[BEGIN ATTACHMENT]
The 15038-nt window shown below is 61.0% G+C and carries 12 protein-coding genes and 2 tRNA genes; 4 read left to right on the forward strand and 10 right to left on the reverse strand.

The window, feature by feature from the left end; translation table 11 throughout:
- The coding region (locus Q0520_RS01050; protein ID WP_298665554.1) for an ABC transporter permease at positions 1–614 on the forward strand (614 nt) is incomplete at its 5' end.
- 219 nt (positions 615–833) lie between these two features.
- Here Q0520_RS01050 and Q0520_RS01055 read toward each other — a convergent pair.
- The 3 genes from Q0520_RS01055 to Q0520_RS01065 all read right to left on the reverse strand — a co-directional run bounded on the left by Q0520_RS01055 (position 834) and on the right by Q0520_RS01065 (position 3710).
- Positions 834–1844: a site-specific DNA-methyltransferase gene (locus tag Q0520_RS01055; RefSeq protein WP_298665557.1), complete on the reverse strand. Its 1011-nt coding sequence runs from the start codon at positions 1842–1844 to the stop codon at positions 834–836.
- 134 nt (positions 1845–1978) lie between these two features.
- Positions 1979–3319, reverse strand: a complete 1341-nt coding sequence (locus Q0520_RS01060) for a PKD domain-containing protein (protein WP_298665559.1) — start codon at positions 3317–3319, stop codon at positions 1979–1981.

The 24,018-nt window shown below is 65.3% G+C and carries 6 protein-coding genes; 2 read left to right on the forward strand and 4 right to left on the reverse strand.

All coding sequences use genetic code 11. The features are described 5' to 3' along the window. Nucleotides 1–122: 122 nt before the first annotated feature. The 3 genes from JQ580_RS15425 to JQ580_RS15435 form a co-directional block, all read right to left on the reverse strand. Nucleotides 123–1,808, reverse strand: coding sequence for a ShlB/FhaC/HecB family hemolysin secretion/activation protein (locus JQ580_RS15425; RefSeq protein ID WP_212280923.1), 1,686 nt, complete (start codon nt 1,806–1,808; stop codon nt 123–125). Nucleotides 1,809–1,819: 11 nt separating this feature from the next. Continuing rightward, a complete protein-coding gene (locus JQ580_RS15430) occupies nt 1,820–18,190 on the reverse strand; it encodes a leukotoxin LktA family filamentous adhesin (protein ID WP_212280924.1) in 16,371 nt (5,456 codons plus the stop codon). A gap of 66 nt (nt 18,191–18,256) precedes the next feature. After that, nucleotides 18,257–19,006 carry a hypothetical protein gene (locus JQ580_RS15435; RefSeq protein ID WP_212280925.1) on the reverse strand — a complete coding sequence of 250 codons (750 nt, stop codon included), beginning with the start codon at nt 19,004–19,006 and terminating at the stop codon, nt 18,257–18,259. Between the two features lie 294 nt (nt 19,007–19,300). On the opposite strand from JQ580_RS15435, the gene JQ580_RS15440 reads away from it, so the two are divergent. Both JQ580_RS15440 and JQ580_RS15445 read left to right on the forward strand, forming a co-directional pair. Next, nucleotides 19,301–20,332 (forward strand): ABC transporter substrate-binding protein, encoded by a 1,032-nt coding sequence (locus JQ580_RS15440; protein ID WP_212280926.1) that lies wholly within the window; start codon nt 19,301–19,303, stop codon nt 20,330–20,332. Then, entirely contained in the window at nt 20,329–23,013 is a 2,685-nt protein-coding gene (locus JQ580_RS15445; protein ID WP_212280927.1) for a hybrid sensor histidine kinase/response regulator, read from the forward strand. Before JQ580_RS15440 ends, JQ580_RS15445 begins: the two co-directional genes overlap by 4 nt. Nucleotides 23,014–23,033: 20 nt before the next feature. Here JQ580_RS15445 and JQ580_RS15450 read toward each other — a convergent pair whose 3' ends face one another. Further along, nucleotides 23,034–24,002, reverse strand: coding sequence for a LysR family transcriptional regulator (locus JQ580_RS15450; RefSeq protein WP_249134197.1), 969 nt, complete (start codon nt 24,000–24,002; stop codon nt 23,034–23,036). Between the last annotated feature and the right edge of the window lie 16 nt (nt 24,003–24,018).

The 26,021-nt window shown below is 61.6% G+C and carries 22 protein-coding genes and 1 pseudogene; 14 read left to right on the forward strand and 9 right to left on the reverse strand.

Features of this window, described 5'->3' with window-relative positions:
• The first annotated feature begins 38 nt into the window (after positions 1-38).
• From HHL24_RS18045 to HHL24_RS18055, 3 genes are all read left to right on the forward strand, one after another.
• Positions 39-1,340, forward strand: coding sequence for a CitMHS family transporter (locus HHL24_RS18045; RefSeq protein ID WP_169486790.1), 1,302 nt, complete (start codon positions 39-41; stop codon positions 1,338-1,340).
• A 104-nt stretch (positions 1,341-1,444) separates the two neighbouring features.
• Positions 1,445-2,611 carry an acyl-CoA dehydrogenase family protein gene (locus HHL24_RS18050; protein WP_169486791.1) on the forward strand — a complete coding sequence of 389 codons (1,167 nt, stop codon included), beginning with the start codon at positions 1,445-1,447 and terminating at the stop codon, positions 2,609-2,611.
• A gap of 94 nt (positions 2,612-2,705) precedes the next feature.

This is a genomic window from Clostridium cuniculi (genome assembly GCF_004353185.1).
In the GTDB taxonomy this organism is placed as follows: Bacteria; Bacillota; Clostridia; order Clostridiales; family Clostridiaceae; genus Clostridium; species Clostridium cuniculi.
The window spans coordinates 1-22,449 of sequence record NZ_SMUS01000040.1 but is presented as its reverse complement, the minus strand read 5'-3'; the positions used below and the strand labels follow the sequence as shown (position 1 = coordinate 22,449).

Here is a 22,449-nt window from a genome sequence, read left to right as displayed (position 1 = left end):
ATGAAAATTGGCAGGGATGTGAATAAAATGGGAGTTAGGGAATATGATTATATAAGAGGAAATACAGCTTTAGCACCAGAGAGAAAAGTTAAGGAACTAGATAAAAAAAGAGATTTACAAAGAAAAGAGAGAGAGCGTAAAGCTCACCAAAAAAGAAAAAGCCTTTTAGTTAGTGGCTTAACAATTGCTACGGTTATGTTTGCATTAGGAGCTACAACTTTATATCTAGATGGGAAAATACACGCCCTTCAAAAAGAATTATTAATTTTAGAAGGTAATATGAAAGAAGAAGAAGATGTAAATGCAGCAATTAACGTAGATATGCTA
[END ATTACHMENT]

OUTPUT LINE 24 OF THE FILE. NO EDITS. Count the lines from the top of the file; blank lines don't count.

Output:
ATGAAAATTGGCAGGGATGTGAATAAAATGGGAGTTAGGGAATATGATTATATAAGAGGAAATACAGCTTTAGCACCAGAGAGAAAAGTTAAGGAACTAGATAAAAAAAGAGATTTACAAAGAAAAGAGAGAGAGCGTAAAGCTCACCAAAAAAGAAAAAGCCTTTTAGTTAGTGGCTTAACAATTGCTACGGTTATGTTTGCATTAGGAGCTACAACTTTATATCTAGATGGGAAAATACACGCCCTTCAAAAAGAATTATTAATTTTAGAAGGTAATATGAAAGAAGAAGAAGATGTAAATGCAGCAATTAACGTAGATATGCTA